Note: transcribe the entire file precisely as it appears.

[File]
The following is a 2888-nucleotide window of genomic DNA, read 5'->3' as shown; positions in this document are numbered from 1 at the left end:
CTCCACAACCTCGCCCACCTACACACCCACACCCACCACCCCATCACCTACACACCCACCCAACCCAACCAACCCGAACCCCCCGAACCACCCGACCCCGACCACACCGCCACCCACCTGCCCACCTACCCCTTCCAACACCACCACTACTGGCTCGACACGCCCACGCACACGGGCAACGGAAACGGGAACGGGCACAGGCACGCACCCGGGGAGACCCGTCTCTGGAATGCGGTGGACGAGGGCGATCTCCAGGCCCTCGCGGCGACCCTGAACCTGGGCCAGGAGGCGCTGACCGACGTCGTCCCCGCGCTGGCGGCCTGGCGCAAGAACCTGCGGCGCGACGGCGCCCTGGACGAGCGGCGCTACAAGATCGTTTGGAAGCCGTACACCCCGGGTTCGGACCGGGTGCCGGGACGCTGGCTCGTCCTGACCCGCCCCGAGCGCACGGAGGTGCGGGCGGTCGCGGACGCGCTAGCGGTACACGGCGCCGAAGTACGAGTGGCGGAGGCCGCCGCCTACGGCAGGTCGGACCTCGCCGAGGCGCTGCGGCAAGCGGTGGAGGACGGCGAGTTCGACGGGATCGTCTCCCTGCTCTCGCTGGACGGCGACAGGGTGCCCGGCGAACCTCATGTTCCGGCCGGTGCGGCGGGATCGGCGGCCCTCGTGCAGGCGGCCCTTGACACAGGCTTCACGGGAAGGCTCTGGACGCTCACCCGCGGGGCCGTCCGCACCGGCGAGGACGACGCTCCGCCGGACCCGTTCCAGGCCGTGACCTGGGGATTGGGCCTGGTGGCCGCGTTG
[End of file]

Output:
The following is a 2888-nucleotide window of genomic DNA, read 5'->3' as shown; positions in this document are numbered from 1 at the left end:
CTCCACAACCTCGCCCACCTACACACCCACACCCACCACCCCATCACCTACACACCCACCCAACCCAACCAACCCGAACCCCCCGAACCACCCGACCCCGACCACACCGCCACCCACCTGCCCACCTACCCCTTCCAACACCACCACTACTGGCTCGACACGCCCACGCACACGGGCAACGGAAACGGGAACGGGCACAGGCACGCACCCGGGGAGACCCGTCTCTGGAATGCGGTGGACGAGGGCGATCTCCAGGCCCTCGCGGCGACCCTGAACCTGGGCCAGGAGGCGCTGACCGACGTCGTCCCCGCGCTGGCGGCCTGGCGCAAGAACCTGCGGCGCGACGGCGCCCTGGACGAGCGGCGCTACAAGATCGTTTGGAAGCCGTACACCCCGGGTTCGGACCGGGTGCCGGGACGCTGGCTCGTCCTGACCCGCCCCGAGCGCACGGAGGTGCGGGCGGTCGCGGACGCGCTAGCGGTACACGGCGCCGAAGTACGAGTGGCGGAGGCCGCCGCCTACGGCAGGTCGGACCTCGCCGAGGCGCTGCGGCAAGCGGTGGAGGACGGCGAGTTCGACGGGATCGTCTCCCTGCTCTCGCTGGACGGCGACAGGGTGCCCGGCGAACCTCATGTTCCGGCCGGTGCGGCGGGATCGGCGGCCCTCGTGCAGGCGGCCCTTGACACAGGCTTCACGGGAAGGCTCTGGACGCTCACCCGCGGGGCCGTCCGCACCGGCGAGGACGACGCTCCGCCGGACCCGTTCCAGGCCGTGACCTGGGGATTGGGCCTGGTGGCCGCGTTG